In this section of your CV, list your skills relevant to radiography to help convince the recruiter that you're the best candidate for the job. This includes basic patient care, radiation safety and protection and knowledge of anatomy and equipment protocols. It's also essential to include your hard and soft skills. These are personal attributes that help increase workplace awareness to support productivity. Some soft skills that relate to radiography include:

  • active listening

  • verbal and nonverbal communication

  • critical thinking

  • collaborative problem solving or teamwork

  • ability to read body language

  • proficiency in writing reports and recommendations

Related: How to become a radiographer (with relevant skills)

6. Mention any relevant memberships or associations

If you're a member of any professional body, it helps to include it in your CV. It shows your commitment to your profession and participation in your industry. Joining some professional bodies entitles you to certain benefits, including professional indemnity cover, professional support, industrial relations and publications, boosting your employability.

You can also mention the name of the organisation you belong to and your membership type. For instance, the Society of Radiographers (SOR) is a professional organisation for radiographers. Although it's not compulsory to join, joining such a body can help show your passion for growth in your chosen career path. Also, beings a member of SOR grants you access to indemnity insurance, workplace protection and adequate support for your career development.

7. Add extra sections to your radiography CV

If there are other relevant points you want to add to your radiography CV, you can create an extra section to capture them. Extra sections may contain:

  • Hobbies and interests: Aim to make this section of your CV attract the employer's attention. List some unusual hobbies and interests that give you an advantage over other candidates.

  • Achievements: Emphasising your achievements in previous roles can increase your potential employer's interest in your application. Include your professional achievements and outstanding awards related to your career.

  • Referees or references: Although this section is important, it's best to include references only if mandatory.

Related: 15 types of hospital jobs (with responsibilities and salary)

Radiography CV template

Here's a template for a radiographer's CV:

[Full name], [Degree or certification if applicable]
[Phone number] | [Email address] | [City]
[Registration number]
[Licence number]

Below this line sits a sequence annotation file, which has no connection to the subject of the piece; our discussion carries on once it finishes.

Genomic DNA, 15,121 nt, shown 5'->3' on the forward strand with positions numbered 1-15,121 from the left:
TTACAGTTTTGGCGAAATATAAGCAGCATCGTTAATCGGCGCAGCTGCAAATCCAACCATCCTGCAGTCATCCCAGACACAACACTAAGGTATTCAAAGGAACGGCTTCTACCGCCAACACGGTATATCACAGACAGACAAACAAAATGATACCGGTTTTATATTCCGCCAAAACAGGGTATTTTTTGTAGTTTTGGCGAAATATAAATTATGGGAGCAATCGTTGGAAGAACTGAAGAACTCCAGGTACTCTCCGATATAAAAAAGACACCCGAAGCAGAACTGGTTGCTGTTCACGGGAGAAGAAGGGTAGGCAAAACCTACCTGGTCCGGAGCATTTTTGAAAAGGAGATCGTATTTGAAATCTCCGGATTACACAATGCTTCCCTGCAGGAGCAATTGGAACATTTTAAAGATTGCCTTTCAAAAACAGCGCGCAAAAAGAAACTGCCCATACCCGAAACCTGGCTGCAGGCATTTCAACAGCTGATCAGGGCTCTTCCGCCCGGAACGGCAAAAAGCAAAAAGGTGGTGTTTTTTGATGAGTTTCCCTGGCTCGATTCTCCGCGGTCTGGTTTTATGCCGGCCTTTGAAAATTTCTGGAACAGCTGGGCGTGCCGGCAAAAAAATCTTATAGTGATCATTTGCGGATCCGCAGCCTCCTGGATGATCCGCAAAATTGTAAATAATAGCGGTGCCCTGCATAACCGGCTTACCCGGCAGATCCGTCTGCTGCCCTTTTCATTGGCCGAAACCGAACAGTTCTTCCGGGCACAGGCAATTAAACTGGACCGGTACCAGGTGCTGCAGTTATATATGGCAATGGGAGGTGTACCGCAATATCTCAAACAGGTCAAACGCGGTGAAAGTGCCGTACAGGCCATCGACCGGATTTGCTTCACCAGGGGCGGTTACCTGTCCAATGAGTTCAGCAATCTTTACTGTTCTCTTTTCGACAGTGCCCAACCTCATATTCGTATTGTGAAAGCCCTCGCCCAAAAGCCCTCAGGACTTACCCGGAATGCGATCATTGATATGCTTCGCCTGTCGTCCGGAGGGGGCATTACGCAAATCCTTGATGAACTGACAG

Professional Summary
[Two to three sentences highlighting years of experience, relevant skills, education or certifications and professional achievements].

Experience

[Job Title] | [Employment dates]
[Company Name] | [City]

  • (Strong verb) + what you did (more detail) + reason, outcome or quantified results.

  • [Job duty]

  • [Job duty]

  • [Job duty]

  • [Job duty]

[Job Title] | [Employment dates]
[Company Name] | [City]

  • (Strong verb) + what you did (more detail) + reason, outcome or quantified results.

  • [Job duty]

  • [Job duty]

Skills

[Category]: [Skill] | [Skill] | [Skill] | [Skill] | [Skill] | [Skill]

[Category]: [Skill] | [Skill] | [Skill] | [Skill] | [Skill] | [Skill]

Education
[Degree and major], [School or university], [Graduation year]

Optional
[Certification name], [Host organisation] - [Year completed or expiration date]
[Memberships and association]

Related: How to become a therapeutic radiographer

Radiographer CV example

Below is a typical example of a radiographer CV:

Richard Leich
+44 7059 174402, Radleich@email.com, Manchester, UK
Registration number: 3009552
Licence number: DG00334210

Professional Summary
I'm a registered Radiographer with thorough experience across a wide range of general and specialist examinations. I have mastery of X-ray, computerised tomography (CT) scans and ultrasound processes. I provide top-of-the-line radiological services and quality patient care during examinations. I can master new tasks quickly and grow and maintain key customer relationships.

Experience
Radiographer | March 2015 – August 2022
General Hospital or Manchester, Manchester

  • formulated diagnostic images per the physicians' instructions

  • helped train junior radiographers to produce diligent and quality radiology teams

  • employed clinical judgement to position different imaging equipment and ensure accurate image capturing

  • examined the quality of patients' diagnostic images and filed them into the appropriate records

  • performed diagnostic tests, including fluoroscopy tests and CT scans, to diagnose patient health conditions accurately

Assistant Radiographer | May 2012 – March 2015
Royal Reading Hospital, Reading

  • worked closely with other radiographers to attend to varying patient needs

  • took part in risk management in compliance with the appropriate medical regulations

  • researched and revised all the materials necessary for hospital wards

Skills
Hard skills: Radiology | Health education | Diagnostic imaging | Various examination techniques
Soft skills: Verbal and nonverbal communication | Active listening | Critical thinking | Teamwork and empathy

Education
Master's Degree in Medical Imaging, University of Twin Rivers, School of Clinical Medicine, 2015

Memberships and Associations: The Society and College of Radiographers | 2016

Please note that none of the companies, institutions or organisations mentioned in this article are affiliated with Indeed.

Disclaimer: The model shown is for illustration purposes only, and may require additional formatting to meet accepted standards.